It looks for all the world like some strobe effect. But what could possibly cause sunlight to strobe? Or are these crystals that are flashing in the sunlight very very quickly when the sunlight is reflected/refracted just right? Are we seeing just a fraction of the ice crystals that are actually there? Just the ones that are oriented just right to reflect/refract the sunlight back to the camera? And could that mean that the arcs themselves are purely an optical effect?
Is it possible that the crystals aren't actually moving in those arcs, but are passing through the light from a reflection off part of the plane and the arcs are the shape of the reflection? A bit like if you filmed dust motes in headlights and then made a composite of all the frames, I think they'd look like dust was "following" the shape of the beam.

The crystals do look like they're moving in those arcs, but could that just be the effect of the camera as the reflection illuminates the crystals?

Probably not, just an idea :)

Ray Von
 

Trailblazer

Moderator
Staff member
I agree that these points of light in the two arcs are in focus and not close to the camera.

What strikes me is that we are seeing points of light with no motion blur. Let's say, for the sake of the argument, that these are ice crystals moving at a speed of 550 mph relative to the camera. That translates to 807 ft/sec - about the muzzle velocity of an army ball .45 ACP.

There are a few very short streaks here and there. It's tempting to say that they are all outside of the arcs (closer to the camera), but that's not provable. But, still, these are very short streaks. Not what you'd expect to see from a tracer bullet at this distance from the camera.

So why are we seeing points of light?

There must be some optical effect.

It looks for all the world like some strobe effect. But what could possibly cause sunlight to strobe? Or are these crystals that are flashing in the sunlight very very quickly when the sunlight is reflected/refracted just right? Are we seeing just a fraction of the ice crystals that are actually there? Just the ones that are oriented just right to reflect/refract the sunlight back to the camera? And could that mean that the arcs themselves are purely an optical effect?
If the particles are spinning/tumbling rapidly then you would only see a flash when the face is aligned "just right", similar to the appearance of "diamond dust" ice crystals (as the original description states).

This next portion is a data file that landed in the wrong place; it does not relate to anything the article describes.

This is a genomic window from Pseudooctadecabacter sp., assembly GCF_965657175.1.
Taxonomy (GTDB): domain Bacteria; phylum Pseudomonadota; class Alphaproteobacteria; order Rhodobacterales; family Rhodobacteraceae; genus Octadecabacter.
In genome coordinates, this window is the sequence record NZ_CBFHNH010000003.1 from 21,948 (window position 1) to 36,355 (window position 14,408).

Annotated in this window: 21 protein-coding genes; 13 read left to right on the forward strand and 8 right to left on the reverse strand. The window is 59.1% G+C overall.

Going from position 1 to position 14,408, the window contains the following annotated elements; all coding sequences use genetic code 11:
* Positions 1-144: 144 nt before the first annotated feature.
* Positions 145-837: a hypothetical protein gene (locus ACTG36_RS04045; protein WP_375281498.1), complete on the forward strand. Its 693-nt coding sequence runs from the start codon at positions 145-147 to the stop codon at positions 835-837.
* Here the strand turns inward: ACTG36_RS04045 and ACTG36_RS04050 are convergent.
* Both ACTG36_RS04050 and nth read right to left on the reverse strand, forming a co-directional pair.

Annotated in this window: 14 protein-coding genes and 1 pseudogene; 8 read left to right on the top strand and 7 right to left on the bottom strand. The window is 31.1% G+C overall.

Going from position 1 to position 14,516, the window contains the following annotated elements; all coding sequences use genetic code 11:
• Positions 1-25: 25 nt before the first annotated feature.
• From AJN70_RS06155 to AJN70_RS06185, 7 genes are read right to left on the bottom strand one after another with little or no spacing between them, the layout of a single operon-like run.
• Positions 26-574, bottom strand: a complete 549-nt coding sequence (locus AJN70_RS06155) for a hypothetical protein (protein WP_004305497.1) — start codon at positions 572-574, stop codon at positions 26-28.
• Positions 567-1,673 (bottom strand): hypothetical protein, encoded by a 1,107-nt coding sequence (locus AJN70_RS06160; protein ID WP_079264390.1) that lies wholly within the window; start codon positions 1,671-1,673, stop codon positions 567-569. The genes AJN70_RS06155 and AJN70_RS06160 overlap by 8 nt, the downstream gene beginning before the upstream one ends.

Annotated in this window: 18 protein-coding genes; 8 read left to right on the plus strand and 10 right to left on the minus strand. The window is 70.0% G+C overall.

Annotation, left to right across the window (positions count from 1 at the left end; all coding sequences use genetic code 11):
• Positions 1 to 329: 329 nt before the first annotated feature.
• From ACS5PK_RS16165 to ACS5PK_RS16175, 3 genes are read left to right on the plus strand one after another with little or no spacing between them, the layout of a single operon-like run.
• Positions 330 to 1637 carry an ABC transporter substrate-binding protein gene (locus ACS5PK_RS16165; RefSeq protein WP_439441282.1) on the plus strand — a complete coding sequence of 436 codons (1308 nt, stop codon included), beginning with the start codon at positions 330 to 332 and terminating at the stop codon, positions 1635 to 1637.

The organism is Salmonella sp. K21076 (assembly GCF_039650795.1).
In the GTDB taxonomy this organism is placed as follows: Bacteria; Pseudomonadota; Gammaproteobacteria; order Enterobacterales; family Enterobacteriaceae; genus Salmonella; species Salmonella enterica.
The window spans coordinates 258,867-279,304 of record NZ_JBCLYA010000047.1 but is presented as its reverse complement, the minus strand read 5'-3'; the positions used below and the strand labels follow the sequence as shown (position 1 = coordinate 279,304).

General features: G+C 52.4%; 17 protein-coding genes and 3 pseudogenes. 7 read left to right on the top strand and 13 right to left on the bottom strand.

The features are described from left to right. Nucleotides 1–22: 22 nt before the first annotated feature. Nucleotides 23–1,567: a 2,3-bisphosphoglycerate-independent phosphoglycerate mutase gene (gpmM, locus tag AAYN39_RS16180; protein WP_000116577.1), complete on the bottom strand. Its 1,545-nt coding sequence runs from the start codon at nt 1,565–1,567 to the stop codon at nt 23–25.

Trailspotter

Senior Member
I agree that these points of light in the two arcs are in focus and not close to the camera.
I am not so sure, despite what the author of the video says:

I cannot see these arches being a part of airflow outside, they appear too high above the wing surface. I still think they can be in between the window panes. The points of lights are not necessarily in focus, they can be just tiny ice microcrystals, caught in air convection between the panes.

If the deduction in my previous post (#18) correct, the video was made in the beginning of the flight. As the plane reached the cruising altitudes with outside temperatures about or below -40°C, the temperature of air between the window panes dropped and eventually got below the freezing point. I think that in the beginning, the forming ice crystals were tiny, many and suspended in the air. Some of these crystals would later stuck to the glass and grow bigger for the expense of others, to the annoyance of fans of aerial photography, like myself.

The sun was behind the plane at the time, but probably would still illuminate the window panes, sending reflections from these micro crystals toward the camera. The air convection between the window panes could have arranged them in the observed two arches.

At least this is a hypothesis that I can test when taking the next flight.
 
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I am not so sure, despite what the author of the video says:

I cannot see these arches being a part of airflow outside, they appear to high above the wing surface. I still think they can be in between the window panes. The points of lights are not necessarily in focus, they can be just tiny ice microcrystals, caught in air convection between the panes.

If the deduction in my previous post (#18) correct, the video was made in the beginning of the flight. As the plane reached the cruising altitudes with outside temperatures about or below -40°C, the temperature of air between the window panes dropped and eventually got below the freezing point. I think that in the beginning, the forming ice crystals were tiny, many and suspended in the air. Some of these crystals would later stuck to the glass and grow bigger for the expense of others, to the annoyance of fans of aerial photography, like myself.